We all pretended to hate them, but watch us come alive at a karaoke bar when “I Want It That Way” comes on. Arguably more influential than Brit Pop and Grunge put together, because hello – Justin Timberlake. He’s a legitimate cultural gem.

Man-Child Movies

Adam Sandler is just behind The Simpsons in terms of his influence on humor. Somehow his man-child schtick didn’t get old until the aughts, and his success in that arena ushered in a wave of other man-child movies from fellow ’90s comedians. RIP Chris Farley (and WTF Rob Schneider).



Teen Angst

In horror, dramas, comedies, and everything in between: Troubled teens! Getting into trouble! Who couldn’t relate to their First World problems, plaid flannels, and lose grasp of the internet?

Mainstream Nihilism

From the Coen Bros to Fincher to Tarantino, filmmakers on the verge of explosive popularity seemed interested in one thing: mind f*cking their audiences by putting characters in situations (and plot lines) beyond anyone’s control.

Feeling better about that walk down memory lane? Good. Enjoy the revival.


And revisit some important ’90s classics all this weekend during IFC’s ’90s Marathon. Check out the full schedule here.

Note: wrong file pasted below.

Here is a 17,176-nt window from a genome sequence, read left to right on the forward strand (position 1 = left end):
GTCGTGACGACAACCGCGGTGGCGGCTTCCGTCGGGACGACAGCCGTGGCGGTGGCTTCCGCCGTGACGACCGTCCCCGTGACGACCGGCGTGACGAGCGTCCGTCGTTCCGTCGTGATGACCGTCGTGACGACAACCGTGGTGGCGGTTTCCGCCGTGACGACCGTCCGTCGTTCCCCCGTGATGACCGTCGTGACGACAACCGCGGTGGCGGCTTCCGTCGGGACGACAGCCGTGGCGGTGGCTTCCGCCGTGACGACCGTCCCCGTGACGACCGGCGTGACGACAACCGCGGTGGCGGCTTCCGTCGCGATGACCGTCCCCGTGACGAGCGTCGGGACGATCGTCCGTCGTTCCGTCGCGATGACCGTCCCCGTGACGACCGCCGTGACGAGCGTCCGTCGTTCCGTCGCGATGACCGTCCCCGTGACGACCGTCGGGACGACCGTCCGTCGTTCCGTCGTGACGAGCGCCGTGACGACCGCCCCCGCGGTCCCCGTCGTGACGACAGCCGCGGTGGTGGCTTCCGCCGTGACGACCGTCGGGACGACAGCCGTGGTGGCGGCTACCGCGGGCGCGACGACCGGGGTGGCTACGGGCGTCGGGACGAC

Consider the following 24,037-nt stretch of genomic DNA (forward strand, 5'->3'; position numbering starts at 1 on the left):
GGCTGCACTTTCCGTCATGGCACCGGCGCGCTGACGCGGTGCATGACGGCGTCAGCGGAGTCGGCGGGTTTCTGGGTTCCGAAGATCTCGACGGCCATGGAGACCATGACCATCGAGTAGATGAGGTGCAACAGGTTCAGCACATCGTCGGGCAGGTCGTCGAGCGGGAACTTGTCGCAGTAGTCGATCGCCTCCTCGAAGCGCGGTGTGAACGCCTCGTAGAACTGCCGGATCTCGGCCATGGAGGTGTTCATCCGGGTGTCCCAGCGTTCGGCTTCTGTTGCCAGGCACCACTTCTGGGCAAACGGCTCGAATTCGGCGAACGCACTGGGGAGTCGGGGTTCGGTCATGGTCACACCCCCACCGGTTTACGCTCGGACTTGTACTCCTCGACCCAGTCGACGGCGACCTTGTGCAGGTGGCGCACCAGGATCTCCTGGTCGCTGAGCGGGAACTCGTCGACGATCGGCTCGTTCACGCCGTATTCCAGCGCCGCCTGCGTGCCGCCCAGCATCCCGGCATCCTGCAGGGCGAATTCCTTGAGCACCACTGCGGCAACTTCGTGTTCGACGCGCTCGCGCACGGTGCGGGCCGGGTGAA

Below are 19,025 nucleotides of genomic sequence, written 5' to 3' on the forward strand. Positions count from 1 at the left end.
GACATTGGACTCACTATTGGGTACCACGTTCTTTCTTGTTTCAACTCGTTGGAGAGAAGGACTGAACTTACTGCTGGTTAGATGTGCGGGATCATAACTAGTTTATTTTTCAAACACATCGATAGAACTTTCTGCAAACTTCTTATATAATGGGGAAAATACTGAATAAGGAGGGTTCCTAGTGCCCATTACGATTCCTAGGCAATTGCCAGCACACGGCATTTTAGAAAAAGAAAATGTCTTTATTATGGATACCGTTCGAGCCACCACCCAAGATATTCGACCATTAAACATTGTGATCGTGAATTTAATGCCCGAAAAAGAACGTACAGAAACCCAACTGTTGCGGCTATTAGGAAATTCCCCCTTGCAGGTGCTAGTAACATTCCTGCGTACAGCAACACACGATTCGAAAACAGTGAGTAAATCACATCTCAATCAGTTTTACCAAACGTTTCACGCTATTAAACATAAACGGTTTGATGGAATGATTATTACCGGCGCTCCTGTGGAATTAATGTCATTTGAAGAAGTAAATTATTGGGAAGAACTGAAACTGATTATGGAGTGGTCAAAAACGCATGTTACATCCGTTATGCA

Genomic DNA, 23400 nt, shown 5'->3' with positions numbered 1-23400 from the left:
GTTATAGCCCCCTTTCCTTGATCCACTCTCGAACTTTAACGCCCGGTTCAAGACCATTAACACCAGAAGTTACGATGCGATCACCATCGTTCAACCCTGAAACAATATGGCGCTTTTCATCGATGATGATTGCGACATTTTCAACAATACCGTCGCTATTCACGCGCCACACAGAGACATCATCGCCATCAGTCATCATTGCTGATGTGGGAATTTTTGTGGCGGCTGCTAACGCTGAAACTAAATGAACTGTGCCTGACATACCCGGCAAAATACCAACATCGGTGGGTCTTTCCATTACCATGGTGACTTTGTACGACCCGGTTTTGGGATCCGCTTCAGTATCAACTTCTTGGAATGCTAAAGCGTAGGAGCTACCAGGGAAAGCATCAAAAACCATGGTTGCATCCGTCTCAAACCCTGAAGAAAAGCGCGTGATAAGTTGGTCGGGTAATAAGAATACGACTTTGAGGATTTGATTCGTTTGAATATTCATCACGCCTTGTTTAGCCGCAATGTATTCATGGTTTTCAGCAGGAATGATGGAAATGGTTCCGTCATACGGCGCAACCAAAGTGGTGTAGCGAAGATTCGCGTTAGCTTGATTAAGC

Get Physical

DVDs are the new Vinyl

Portlandia Season 7 Now Available On Disc.

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GIFs via Giffy

In this crazy digital age, sometimes all we really want is to reach out and touch something. Maybe that’s why so many of us are still gung-ho about owning stuff on DVD. It’s tangible. It’s real. It’s tech from a bygone era that still feels relevant, yet also kitschy and retro. It’s basically vinyl for people born after 1990.


Inevitably we all have that friend whose love of the disc is so absolutely repellent that he makes the technology less appealing. “The resolution, man. The colors. You can’t get latitude like that on a download.” Go to hell, Tim.

Yes, Tim sucks, and you don’t want to be like Tim, but maybe he’s onto something and DVD is still the future. Here are some benefits that go beyond touch.

It’s Decor and Decorum

With DVDs and a handsome bookshelf you can show off your great taste in film and television without showing off your search history. Good for first dates, dinner parties, family reunions, etc.


Forget Public Wifi

Warm up that optical drive. No more awkwardly streaming episodes on shady free wifi!



Internet service goes down. It happens all the time. It could happen right now. Then what? Without a DVD on hand you’ll be forced to make eye contact with your friends and family. Or worse – conversation.


Self Defense

You can’t throw a download like a ninja star. Think about it.


If you’d like to experience the benefits DVD ownership yourself, Portlandia Season 7 is now available on DVD and Blue-Ray.